We back up our files, our servers, and our phones’ data. But do you have a backup for your communications tools?
The idea came up yesterday while checking tech news. Microsoft cloud services had an outage on the 21st. An authentication issue stopped users from logging into OneDrive, Outlook.com, Skype, etc.
It’s the second such outage in two weeks; we had a similar one on March 7.
Any outage is frustrating, whether it’s for 5 minutes or 5 days. If the outage lasts long enough, you’re faced with a decision: wait it out, or switch to a backup?
Wait, I thought. We have backups in place for data and servers. But if Skype for Business went down, we’d lose half our communications ability. Email may not even work. A backup communications method, waiting in the wings, would be a pretty prudent safeguard!
The Risk Factor in All Cloud Services: Outages Crash Productivity
These latest O365 outages remind us all of one thing: The Cloud can go down too. Slack had an outage on March 7 too, the same time as the earlier O365 outage.
Now, while some Twitter users joked about such outages actually HELPING productivity, the fact is that when you lose a tool you use for work, your real-time productivity is disrupted. You have to stop what you’re doing, coordinate with colleagues in some other method, send emails, make phone calls…
All of which is not the work you were doing.
Now, cloud service outages are not common. Many, Microsoft included, do have redundancies to minimize your loss of service. But even with 99.9999% uptime promised, the fact remains…the cloud is just a cluster of servers. It can crash. And take your productivity with it.
It’s a reality…which means we, as good IT pros, can plan for it!
How many of us have a spare server sitting in the datacenter, a row of darkness between all those blinking lights, ready to go if there’s a crash? Most of us, I’d bet.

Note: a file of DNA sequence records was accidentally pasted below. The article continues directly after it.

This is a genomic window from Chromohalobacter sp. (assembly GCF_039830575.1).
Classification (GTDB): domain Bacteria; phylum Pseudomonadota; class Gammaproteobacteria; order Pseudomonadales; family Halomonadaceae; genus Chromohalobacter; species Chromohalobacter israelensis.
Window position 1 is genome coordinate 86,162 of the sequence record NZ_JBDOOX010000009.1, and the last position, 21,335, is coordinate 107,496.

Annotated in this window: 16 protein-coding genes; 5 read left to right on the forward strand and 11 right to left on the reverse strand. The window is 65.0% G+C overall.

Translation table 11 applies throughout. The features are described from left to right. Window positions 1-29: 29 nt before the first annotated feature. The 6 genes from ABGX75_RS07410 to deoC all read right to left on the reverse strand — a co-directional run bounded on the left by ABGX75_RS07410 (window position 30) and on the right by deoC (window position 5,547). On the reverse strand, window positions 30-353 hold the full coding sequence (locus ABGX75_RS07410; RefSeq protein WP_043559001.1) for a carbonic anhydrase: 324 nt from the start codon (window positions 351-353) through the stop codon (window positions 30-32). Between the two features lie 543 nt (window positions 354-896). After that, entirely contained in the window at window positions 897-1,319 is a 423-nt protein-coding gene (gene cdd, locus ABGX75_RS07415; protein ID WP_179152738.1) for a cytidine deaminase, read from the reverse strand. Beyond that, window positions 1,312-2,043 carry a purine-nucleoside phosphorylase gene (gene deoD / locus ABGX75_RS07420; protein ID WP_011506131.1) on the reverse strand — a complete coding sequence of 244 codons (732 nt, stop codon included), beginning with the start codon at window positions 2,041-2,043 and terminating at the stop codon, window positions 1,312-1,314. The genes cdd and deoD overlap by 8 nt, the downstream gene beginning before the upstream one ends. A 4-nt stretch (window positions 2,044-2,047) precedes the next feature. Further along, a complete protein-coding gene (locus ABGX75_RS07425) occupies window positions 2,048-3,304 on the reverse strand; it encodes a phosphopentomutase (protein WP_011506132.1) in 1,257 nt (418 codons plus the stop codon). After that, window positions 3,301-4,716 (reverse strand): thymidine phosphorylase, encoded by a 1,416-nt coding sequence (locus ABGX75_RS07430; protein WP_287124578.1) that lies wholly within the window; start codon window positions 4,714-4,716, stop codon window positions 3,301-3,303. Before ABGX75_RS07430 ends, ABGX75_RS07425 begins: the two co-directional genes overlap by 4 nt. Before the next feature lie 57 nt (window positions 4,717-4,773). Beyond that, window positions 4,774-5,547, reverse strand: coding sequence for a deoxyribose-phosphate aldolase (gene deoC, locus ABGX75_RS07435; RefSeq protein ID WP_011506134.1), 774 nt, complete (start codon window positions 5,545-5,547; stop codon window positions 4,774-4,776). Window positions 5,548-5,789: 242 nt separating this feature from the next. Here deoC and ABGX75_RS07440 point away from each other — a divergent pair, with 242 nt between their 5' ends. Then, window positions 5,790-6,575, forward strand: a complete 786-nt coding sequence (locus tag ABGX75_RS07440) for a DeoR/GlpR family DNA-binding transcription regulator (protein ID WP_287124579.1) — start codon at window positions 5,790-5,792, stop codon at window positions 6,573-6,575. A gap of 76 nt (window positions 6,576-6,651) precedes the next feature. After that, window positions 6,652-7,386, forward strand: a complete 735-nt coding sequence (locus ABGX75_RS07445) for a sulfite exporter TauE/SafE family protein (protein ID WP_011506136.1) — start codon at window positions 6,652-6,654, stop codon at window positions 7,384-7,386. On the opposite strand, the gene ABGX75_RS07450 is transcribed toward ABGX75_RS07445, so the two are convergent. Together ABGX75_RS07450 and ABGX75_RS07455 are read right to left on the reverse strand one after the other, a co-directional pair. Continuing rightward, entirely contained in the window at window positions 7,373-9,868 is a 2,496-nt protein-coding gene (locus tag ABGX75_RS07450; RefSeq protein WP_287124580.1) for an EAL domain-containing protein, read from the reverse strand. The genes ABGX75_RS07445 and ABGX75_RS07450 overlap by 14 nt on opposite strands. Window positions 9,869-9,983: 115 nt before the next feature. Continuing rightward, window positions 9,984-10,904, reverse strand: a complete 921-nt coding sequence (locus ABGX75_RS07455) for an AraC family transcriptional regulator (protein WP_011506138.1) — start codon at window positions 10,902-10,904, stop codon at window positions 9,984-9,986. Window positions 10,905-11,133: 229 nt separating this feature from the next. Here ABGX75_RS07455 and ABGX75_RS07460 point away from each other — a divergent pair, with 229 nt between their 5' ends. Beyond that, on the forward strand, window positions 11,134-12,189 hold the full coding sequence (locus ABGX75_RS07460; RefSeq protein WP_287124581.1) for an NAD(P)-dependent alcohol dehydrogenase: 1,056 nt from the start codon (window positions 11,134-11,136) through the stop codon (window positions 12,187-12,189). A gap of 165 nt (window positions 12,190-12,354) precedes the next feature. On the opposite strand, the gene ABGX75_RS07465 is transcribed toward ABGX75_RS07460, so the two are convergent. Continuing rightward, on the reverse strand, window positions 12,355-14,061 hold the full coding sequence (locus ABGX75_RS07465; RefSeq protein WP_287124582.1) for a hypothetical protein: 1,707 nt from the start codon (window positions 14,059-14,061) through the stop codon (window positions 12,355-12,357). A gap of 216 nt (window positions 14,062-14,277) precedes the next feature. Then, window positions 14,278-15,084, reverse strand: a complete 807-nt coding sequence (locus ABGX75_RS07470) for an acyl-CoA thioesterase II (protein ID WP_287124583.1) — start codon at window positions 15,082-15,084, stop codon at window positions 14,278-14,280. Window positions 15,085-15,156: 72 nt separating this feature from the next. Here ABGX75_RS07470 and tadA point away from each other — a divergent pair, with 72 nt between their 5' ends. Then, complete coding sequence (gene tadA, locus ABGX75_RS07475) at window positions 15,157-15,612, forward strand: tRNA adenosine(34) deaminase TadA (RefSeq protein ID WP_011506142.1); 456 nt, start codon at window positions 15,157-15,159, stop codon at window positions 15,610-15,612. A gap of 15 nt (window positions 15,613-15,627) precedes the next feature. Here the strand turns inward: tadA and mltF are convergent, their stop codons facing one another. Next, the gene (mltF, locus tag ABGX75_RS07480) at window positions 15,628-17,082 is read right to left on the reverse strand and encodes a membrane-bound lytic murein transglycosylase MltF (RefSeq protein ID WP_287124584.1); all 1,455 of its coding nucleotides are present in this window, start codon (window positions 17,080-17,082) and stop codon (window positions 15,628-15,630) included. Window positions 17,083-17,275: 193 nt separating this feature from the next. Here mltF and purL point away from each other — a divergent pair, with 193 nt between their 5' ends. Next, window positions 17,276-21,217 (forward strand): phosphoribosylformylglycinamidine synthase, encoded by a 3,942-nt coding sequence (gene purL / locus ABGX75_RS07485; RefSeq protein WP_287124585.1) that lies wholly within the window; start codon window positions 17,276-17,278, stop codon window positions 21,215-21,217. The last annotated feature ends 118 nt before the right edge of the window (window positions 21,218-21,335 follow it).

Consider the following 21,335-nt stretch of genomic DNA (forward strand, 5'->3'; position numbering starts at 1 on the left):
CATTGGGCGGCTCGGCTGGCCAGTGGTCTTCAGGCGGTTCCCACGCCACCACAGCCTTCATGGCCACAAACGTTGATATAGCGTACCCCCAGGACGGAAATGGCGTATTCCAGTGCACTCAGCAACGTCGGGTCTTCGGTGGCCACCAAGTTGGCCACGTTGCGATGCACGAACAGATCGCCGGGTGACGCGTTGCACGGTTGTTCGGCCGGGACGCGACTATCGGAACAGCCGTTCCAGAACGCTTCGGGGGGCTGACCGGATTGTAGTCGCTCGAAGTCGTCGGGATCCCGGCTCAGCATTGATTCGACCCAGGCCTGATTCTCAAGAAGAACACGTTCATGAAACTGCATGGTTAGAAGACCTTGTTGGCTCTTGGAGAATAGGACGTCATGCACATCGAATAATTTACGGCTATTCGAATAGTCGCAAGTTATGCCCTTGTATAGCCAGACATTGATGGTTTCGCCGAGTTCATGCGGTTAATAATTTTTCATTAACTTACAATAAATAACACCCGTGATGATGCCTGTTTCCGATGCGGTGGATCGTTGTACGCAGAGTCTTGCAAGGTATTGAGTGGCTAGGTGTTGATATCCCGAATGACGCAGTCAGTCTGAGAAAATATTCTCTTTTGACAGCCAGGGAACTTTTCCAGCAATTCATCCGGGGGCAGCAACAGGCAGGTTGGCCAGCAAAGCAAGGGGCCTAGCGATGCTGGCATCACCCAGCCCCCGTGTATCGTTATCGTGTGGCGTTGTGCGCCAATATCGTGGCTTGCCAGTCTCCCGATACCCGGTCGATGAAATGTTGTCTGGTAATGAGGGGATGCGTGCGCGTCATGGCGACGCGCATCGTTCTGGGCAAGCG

How then do we “have a spare ready” for communications tools, like Skype for Business?
I’m not talking about phones though. If email goes down, it’s tempting to just grab your phone and start texting co-workers. But, hold on. There’s a major reason why your phone isn’t a good choice for communications backup.
A Backup Communications Method Should Be Equally As, or More Secure Than Your Standard Tools
Why isn’t a phone a good backup communications tool? Because you may inadvertently leak corporate intellectual property, or other sensitive data, when using it.
Remember mobile security. Platforms like Skype for Business contain their conversations within a bubble of encryption and authentication. Does your phone give you that? What about hackers & malware?
Instead, consider a backup communications method that operates securely at the outset. A protected space where you can have conversations, share files…accomplish the same things you do with your day-to-day communications tools.
For example, if you use Skype for Business Server, you could provision some Office 365 accounts to use Skype for Business Online or Teams. Same kind of environment, and you can flip over fairly fast. Outages aside, this is probably the first recommendation I’d make for businesses currently using Skype for Business Server.
But what if you use Office 365, and it goes down? Keeping a Skype for Business Server configured, but inactive in your datacenter, is too costly for a backup.
The most obvious solution is one of the other chat apps.
Which one? That depends on your current environment. To make the determination, ask yourself these questions:
- Which of the available communications platforms will let us use our favorite communication tool, the fastest? (If group chat is popular, look to Teams or Slack.)
- Is this secure enough for what we typically share? (Consult my post on chat app security for help there.)
- Are my users more comfortable with desktop apps, or a web-based system? (Slack has a desktop & mobile apps. Workplace only has mobile apps.)
One more factor: Consider where the chat app is hosted.
“Well, it’s in the cloud, isn’t it?” Yes, but does the maker host the services themselves, or employ other cloud servers? Workplace, for instance, is hosted on the same servers as Facebook. So if Facebook goes down, there’s a good chance Workplace does too. (Oh, the outcry that would happen…)
However, HipChat is hosted on Amazon Web Services. If Amazon has an outage, then HipChat may have one too. That second-level vulnerability should factor into your decision.
Do You Have a Backup Communications Method? You’ll Want One When You Need It!
This is very much an “Emergency Planning” type of activity. Cloud outages are, like I said, uncommon. Office 365’s only had 10 outages in the past 3 years, most for less than 1 day. For millions of daily users? That’s not too bad.
We’re IT pros though. We plan for the worst, and remain pleasantly surprised when things go well. Even (especially?) when it comes to communications.
They’ll tell you if a service like Office 365 is down.
If you had an outage, what backup communication method would you use? Please comment or email. And don’t forget to join the mailing list!